Every new reading reveals new things about Shostakovich's 4th symphony, and this one, a live performance by Andris Nelsons and the Boston Symphony, is a wonderfully executed and probing reading. I am certain I'm going to be listening to it many times as I marvel at how different the same work can sound in different hands--though maybe it shouldn't be surprising that in a work as sprawling and variegated as this, different conductors will seize on different points of emphasis and different approaches. No orchestra really exhibits better playing in this than Boston does here, and that, coupled with the exceptionally open and transparent recording, make this a marvel that holds your attention from first to last. I, however, am still struggling with characterizing Nelson's reading beyond making that observation. In the past I've enjoyed his work for its straightforwardness and its clarity, as well as its finesse and the aptness of tempos choices too (as in his disc of Stravinskiy's Firebird and Symphony of Psalms). All those elements are present here, except that in the final measures Nelsons departs from his normal straightforwardness. I've always enjoyed the deep sense of mystery in those final measures, and wished that they could somehow be stretched out further, but now that I hear Nelsons doing it, I'm not so sure. His rather drastic slowing of the tempo in the final measures does not, as one might expect, enhance the sense of mystery, but instead dissipates it, and I think it's kind of heavy-handed, interpretively speaking. Something I did not expect from Nelsons and the one and only disappointing aspect of this 4th for me. I'll get to the 11th soon...
Of all Shostakovich’s symphonies, his fourth is his most extravagant and surreal, confronting the listener with wildly garish and provocative images. His eleventh symphony pursues a contrasting somber tone, basing its subject matter on the revolution of 1905. Instead of surreal images, Shostakovich paints literal aural representations of those painful and historic actions.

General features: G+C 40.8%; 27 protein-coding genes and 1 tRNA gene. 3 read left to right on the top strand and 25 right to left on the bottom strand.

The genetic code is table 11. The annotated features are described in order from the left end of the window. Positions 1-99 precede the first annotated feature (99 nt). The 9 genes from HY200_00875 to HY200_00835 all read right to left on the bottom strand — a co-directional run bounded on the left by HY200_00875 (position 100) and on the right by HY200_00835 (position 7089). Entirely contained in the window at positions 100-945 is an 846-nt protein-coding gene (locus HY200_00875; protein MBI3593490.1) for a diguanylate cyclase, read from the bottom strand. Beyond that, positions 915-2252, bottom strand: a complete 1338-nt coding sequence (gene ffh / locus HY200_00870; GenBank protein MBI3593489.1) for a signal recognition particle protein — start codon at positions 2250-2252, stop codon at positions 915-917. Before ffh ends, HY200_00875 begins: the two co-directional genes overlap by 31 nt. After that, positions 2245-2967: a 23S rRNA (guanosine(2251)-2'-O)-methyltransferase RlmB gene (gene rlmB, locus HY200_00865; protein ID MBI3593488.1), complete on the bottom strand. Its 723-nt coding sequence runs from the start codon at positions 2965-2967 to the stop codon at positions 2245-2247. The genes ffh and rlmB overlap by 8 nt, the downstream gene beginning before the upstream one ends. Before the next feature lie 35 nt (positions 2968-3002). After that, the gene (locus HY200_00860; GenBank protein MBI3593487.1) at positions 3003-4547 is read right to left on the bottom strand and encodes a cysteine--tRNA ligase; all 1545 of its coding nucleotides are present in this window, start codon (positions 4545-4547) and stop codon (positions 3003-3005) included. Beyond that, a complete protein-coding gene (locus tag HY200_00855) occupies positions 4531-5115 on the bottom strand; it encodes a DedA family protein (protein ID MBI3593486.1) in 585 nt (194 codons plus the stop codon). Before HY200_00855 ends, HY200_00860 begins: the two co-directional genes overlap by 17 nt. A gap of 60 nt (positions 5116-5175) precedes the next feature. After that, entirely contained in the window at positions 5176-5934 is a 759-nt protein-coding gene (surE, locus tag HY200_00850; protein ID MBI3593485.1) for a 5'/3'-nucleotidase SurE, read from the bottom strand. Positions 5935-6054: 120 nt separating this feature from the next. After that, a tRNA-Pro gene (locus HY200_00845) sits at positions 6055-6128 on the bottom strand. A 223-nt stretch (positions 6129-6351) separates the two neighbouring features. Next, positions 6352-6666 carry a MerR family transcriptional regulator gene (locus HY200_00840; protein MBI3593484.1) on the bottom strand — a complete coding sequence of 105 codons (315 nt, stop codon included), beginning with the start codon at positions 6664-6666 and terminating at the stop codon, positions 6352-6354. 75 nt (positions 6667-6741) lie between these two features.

Nelsons and the Boston Symphony Orchestra present both these symphonies in gripping and virtuosic performances, captured in exceptional sound recordings in which transparency, richness and impact are keenly felt. The results leave you spellbound and emotionally drained.
How Nelsons and the BSO play the opening of No 4 at such speed yet with such ‘pesante’ and ferocity is a marvel in itself. It marks the extremes created in this vivid and remarkable performance at a stroke. Every instrument seems to shed new light on its individual and collective lines, with details to dynamics and phrasing that are quite simply jaw dropping! The sheer power, the extreme range of colours, the exquisite lyricism in parts and the overwhelming weight of sonorities have not yet been presented in greater abundance. Nor has the speed of the fugue in the first moment been so fast yet so frenetic and tight. The virtuoso strings leave one in awe!
But the felicity of woodwind solos, the gleaming power of the brass, the precision and impact of percussion all contributes to an utterly compelling achievement.
Symphony no 11 is painted equally magnificently. The opening mystery is fantastically caught, and the subsequent murmurings leave a disturbing air. The gradual momentum is sweeping and all embracing. The listener hurtles through the frightening landscapes as if caught directly in the terrifying events the score depicts.
Again, it would be hard to imagine greater levels of orchestral precision. These performances must have been meticulously prepared, yet they have exceptional vitality and energy.
So, Nelsons and the Boston Symphony Orchestra have created a double disc of immense significance and one that lovers of these important and powerful symphonies will surely relish and treasure.
This is an important issue, and should receive many accolades.